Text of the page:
Boston University Physics News

Bansil, Constantino featured in BU Research
April 19, 2017:

Physics professor Rama Bansil and graduate student Maira Constantino (GRS ’17) have been featured in BU Research for their work on Helicobacter pylori, a corkscrew-shaped bacterium that can cause ulcers and stomach cancer. Along with collaborators, they have shown that H. pylori is able to traverse the gel-like mucin lining of the stomach using a combination of enzymatic secretions and a spiral swimming motion. Their work has implications for drug delivery and cancer treatment. Read the full story in BU Research. Image credit: Jackie Ricciardi

Bose appointed CMS Physics Coordinator
April 14, 2017:

Associate Professor Tulika Bose has been appointed Physics Co-Coordinator for the CMS experiment at CERN. Starting in September 2017, Bose will be one of two lead scientists charged with reviewing the entire scientific output of the CMS experiment. She will help to define the goals and types of research that collaborators undertake in the hunt for new physics—i.e. theorized exotic particles and new unpredicted phenomena. Additionally, Bose will be responsible for organizing activities to produce and review the physics results of the CMS experiment, whose collaborators publish over 100 papers each year. This new leadership role comes at a particularly exciting time, as substantial new discoveries about our universe are anticipated over the next few years. Prior to this role, Bose served as Trigger Coordinator for the CMS experiment from 2014-2016.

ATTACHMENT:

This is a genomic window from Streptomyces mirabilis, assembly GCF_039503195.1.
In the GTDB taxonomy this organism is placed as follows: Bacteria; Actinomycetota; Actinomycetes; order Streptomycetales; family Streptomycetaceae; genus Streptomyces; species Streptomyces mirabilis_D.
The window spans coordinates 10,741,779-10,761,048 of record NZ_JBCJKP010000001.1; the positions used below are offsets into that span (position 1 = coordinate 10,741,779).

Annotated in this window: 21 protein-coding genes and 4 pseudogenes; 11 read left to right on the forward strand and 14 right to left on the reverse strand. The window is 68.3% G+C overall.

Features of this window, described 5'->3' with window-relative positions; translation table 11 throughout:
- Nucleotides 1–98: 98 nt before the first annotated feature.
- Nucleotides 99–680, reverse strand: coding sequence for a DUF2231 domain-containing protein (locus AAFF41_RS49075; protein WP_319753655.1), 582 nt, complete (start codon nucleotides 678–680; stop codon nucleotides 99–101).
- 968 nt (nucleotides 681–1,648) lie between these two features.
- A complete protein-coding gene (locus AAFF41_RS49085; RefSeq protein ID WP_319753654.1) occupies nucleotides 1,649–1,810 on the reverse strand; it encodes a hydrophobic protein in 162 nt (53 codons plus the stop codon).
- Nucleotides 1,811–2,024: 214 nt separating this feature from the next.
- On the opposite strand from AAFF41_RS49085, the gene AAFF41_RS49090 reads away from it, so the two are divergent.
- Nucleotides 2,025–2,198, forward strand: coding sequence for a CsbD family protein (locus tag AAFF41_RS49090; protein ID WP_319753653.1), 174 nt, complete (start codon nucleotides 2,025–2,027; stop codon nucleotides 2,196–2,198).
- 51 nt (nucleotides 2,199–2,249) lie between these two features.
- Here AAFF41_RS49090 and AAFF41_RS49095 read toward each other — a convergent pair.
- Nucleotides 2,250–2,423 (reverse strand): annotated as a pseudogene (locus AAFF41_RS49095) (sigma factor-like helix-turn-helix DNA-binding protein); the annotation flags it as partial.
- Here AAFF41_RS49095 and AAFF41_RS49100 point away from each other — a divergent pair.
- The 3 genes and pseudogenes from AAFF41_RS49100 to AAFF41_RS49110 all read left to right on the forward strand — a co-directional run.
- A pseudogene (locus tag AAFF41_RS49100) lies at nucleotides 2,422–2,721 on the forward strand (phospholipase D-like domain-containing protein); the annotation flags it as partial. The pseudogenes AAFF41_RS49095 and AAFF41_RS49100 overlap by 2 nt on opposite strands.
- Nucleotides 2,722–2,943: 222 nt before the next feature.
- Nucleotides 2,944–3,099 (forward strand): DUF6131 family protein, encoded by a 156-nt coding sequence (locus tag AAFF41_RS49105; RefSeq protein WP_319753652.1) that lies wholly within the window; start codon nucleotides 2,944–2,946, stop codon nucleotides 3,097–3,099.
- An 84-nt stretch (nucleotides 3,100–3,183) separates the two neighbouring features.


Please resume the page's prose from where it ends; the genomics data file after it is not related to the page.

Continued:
Quincy Public Schools Visit
April 06, 2017:

Quincy Public School visit

On March 30th, the Physics Department welcomed 50 high school students from neighboring Quincy public schools to explore educational and research opportunities in STEM. Students explored pathways of study in astronomy, toured biology teaching labs, gained first-hand experience in the Quantum Physics and Marine Biology research labs, and were introduced to the design and fabrication of custom scientific equipment and electronics in the SIF and EDF. The day was capped off by a lecture and discussion with Professor Sheldon Glashow on his Nobel Prize winning work.